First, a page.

Surprisingly cool ‘hotspots’ found under Earth’s crust

The findings suggest current theories of how some volcanoes form may be too simple.


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Most volcanoes form at the boundaries of Earth’s tectonic plates. They are originated from clashes between those giant slabs of rock as they drift on top of the mantle layer between Earth’s core and crust.

However, volcanoes sometimes erupt in the middle of tectonic plates. The sources of these hotspots might be mantle plumes, mushroom-shaped pillars of hot rock ascending from the deep mantle to sear overlying material like a blowtorch.

As tectonic plates wander over such plumes, geologists think chains of volcanic isles can emerge.

A new study suggested that the Hotspots that created volcanic islands may often prove surprisingly cool. Such hotspots may not continuously erupt from giant plumes of scorching hot rock welling up from near Earth’s core as previously thought.

Previous studies have reported that the temperature of volcanic hotspots are roughly hotter than mid-ocean ridges, almost 100 to 300 degrees Celsius (180-540 F). Inside the mid-ocean ridges, magma rises as tectonic plates spread apart underwater. This supported the view that hotspots were heated by matter near Earth’s hot core and mid-ocean ridges by cooler mantle rock.

This study found that many hotspots are dramatically cooler than previously thought. This raises questions about their origins.

Vedran Lekic, a seismologist at the University of Maryland, College Park, said, “A substantial fraction of hotspots does not fit the classical plume model.”

Scientists analyzed the velocity of seismic waves rippling through the mantle underneath oceanic hotspots and ridges. Through this, they estimated temperatures at those sites.

Almost 45% of hotspots are more than 155 C (279 F) hotter than mid-ocean ridges. However, about 40% are only 50 to 136 C (90-245 F) hotter than mid-ocean ridges- not specifically hot and hence not buoyant enough to support the active upwelling of rock from the deep mantle. Also, roughly 15% of hotspots are cold, only 36 C hotter or less than mid-ocean ridges.

To get more details on the origins of these different varieties of hotspots, scientists examined the ratio of rarer helium-3 to more common helium-4 in their rock.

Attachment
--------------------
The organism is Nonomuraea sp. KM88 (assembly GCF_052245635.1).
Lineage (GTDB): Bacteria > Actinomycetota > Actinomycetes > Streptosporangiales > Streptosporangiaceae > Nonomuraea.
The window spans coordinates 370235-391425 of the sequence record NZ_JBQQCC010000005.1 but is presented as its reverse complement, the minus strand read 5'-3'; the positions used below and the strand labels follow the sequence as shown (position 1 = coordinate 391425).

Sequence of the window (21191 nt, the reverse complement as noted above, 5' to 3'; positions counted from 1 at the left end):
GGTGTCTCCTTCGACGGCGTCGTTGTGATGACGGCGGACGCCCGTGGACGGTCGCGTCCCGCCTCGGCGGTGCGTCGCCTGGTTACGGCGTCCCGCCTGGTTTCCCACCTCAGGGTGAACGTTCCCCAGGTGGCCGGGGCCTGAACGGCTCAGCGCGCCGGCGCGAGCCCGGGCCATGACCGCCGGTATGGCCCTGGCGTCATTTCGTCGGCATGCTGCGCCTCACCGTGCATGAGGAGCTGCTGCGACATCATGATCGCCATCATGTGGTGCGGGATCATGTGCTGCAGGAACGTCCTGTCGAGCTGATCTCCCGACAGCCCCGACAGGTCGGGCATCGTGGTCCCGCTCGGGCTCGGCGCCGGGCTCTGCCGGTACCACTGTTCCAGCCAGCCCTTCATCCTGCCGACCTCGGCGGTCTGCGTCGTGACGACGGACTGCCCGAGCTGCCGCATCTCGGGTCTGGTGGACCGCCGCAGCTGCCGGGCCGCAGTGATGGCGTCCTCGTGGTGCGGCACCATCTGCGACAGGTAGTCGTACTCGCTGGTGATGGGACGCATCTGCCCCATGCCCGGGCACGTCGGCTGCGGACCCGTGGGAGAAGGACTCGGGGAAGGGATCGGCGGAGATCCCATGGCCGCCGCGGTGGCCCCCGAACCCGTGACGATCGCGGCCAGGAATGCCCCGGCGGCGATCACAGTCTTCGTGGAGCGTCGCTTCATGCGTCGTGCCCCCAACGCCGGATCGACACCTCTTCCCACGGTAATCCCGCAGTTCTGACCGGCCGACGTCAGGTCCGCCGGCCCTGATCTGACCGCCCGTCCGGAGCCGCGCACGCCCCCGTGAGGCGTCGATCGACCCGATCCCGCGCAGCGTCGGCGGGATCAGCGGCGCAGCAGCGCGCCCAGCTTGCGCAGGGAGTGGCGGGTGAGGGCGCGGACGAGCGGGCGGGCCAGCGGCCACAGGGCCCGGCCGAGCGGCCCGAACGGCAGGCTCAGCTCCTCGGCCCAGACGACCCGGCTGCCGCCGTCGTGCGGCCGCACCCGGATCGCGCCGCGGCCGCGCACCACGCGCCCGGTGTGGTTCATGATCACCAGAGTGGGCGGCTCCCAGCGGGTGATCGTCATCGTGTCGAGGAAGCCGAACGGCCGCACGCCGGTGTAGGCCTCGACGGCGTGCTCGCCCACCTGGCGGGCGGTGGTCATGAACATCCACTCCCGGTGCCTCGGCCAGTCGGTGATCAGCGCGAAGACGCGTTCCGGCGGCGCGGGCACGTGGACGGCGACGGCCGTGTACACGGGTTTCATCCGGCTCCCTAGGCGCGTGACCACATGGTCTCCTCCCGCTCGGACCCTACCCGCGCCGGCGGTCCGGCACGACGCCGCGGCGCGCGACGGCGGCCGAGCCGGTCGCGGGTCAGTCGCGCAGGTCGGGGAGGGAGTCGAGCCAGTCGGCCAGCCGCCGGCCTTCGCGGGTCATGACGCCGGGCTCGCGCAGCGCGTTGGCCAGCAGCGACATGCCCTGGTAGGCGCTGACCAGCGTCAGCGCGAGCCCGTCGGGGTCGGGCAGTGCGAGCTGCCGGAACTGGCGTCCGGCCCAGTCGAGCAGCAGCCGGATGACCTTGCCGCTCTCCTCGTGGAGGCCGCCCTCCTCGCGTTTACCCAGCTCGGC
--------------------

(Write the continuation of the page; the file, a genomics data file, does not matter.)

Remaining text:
Scientists found that hot hotspots possessed a much higher ratio of helium-3 to helium-4 than cold hotspots did.

Study co-author Carolina Lithgow-Bertelloni, a geodynamicist at the University of California, Los Angeles, said, “Although the classic model of hotspots originating from plumes welling up from the deep mantle may explain hot hotspots, including most of the famous ones, such as those underlying Hawaii, Iceland, the Galapagos, Samoa, and Easter Island, perhaps the truth is that only a few hotspots truly behave like our classical model of mantle plumes and hotspots.”

Seismologist Ross Maguire from the University of New Mexico said, “This reinforces what some researchers have argued previously, which is that the term ‘hotspot’ is misleading and that volcanoes that don’t fit the plate tectonic paradigm should rather be referred to as ‘melting anomalies.”

Bernhard Steinberger, a geodynamicist at the German Research Center for Geosciences in Potsdam, said“Cooler hotspots may instead originate in the upper mantle, or from slow-moving deep plumes that have more time to cool, or from deep plumes that interact with and get cooled by swirling mantle rock.”

“If this is real, it will be a challenge for geodynamics to explain such a finding. These results will doubtlessly trigger new research.” 

Steinberger said, “This work “points to a much greater variety among plumes. It is kind of like whenever you get a new close-up view of a planet or moon. It has some unexpected features. But it is still around.”

Lithgow-Bertelloni said, “In the future, the scientists would like to analyze every hotspot in more detail to get an even better sense of their temperatures.”

Journal Reference:

  1. XIYUAN BAO et al. On the relative temperatures of Earth’s volcanic hotspots and mid-ocean ridges. DOI: 10.1126/science.abj8944


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